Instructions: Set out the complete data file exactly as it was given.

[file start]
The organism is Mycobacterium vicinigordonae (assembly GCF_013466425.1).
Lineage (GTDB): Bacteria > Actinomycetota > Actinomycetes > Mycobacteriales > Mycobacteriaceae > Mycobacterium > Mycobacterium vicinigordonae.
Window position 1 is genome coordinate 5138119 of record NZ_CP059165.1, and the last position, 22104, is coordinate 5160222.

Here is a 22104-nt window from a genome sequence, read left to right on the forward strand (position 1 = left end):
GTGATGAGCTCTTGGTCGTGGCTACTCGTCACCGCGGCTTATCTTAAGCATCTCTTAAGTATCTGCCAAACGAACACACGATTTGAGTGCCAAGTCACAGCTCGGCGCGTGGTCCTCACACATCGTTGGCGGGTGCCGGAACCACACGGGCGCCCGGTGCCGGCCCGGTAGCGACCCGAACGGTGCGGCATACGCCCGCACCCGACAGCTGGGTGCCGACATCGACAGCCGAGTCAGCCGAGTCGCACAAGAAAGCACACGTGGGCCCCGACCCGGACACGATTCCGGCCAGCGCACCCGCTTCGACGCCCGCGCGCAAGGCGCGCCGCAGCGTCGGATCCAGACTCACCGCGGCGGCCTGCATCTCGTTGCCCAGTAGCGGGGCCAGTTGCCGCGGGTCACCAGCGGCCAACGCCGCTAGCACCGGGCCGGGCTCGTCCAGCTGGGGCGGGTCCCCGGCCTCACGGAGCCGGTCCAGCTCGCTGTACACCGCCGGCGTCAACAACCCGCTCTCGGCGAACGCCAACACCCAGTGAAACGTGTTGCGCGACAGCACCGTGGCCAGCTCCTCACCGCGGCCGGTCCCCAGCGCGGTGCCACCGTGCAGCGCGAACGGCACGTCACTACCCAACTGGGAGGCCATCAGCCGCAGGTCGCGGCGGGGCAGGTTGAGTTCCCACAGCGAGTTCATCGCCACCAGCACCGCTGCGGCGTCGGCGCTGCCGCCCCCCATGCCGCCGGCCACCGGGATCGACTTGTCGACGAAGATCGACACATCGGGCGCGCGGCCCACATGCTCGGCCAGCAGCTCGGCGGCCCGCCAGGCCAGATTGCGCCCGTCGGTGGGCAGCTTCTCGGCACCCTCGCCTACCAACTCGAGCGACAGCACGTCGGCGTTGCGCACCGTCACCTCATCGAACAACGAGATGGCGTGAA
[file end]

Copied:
The organism is Mycobacterium vicinigordonae (assembly GCF_013466425.1).
Lineage (GTDB): Bacteria > Actinomycetota > Actinomycetes > Mycobacteriales > Mycobacteriaceae > Mycobacterium > Mycobacterium vicinigordonae.
Window position 1 is genome coordinate 5138119 of record NZ_CP059165.1, and the last position, 22104, is coordinate 5160222.

Here is a 22104-nt window from a genome sequence, read left to right on the forward strand (position 1 = left end):
GTGATGAGCTCTTGGTCGTGGCTACTCGTCACCGCGGCTTATCTTAAGCATCTCTTAAGTATCTGCCAAACGAACACACGATTTGAGTGCCAAGTCACAGCTCGGCGCGTGGTCCTCACACATCGTTGGCGGGTGCCGGAACCACACGGGCGCCCGGTGCCGGCCCGGTAGCGACCCGAACGGTGCGGCATACGCCCGCACCCGACAGCTGGGTGCCGACATCGACAGCCGAGTCAGCCGAGTCGCACAAGAAAGCACACGTGGGCCCCGACCCGGACACGATTCCGGCCAGCGCACCCGCTTCGACGCCCGCGCGCAAGGCGCGCCGCAGCGTCGGATCCAGACTCACCGCGGCGGCCTGCATCTCGTTGCCCAGTAGCGGGGCCAGTTGCCGCGGGTCACCAGCGGCCAACGCCGCTAGCACCGGGCCGGGCTCGTCCAGCTGGGGCGGGTCCCCGGCCTCACGGAGCCGGTCCAGCTCGCTGTACACCGCCGGCGTCAACAACCCGCTCTCGGCGAACGCCAACACCCAGTGAAACGTGTTGCGCGACAGCACCGTGGCCAGCTCCTCACCGCGGCCGGTCCCCAGCGCGGTGCCACCGTGCAGCGCGAACGGCACGTCACTACCCAACTGGGAGGCCATCAGCCGCAGGTCGCGGCGGGGCAGGTTGAGTTCCCACAGCGAGTTCATCGCCACCAGCACCGCTGCGGCGTCGGCGCTGCCGCCCCCCATGCCGCCGGCCACCGGGATCGACTTGTCGACGAAGATCGACACATCGGGCGCGCGGCCCACATGCTCGGCCAGCAGCTCGGCGGCCCGCCAGGCCAGATTGCGCCCGTCGGTGGGCAGCTTCTCGGCACCCTCGCCTACCAACTCGAGCGACAGCACGTCGGCGTTGCGCACCGTCACCTCATCGAACAACGAGATGGCGTGAA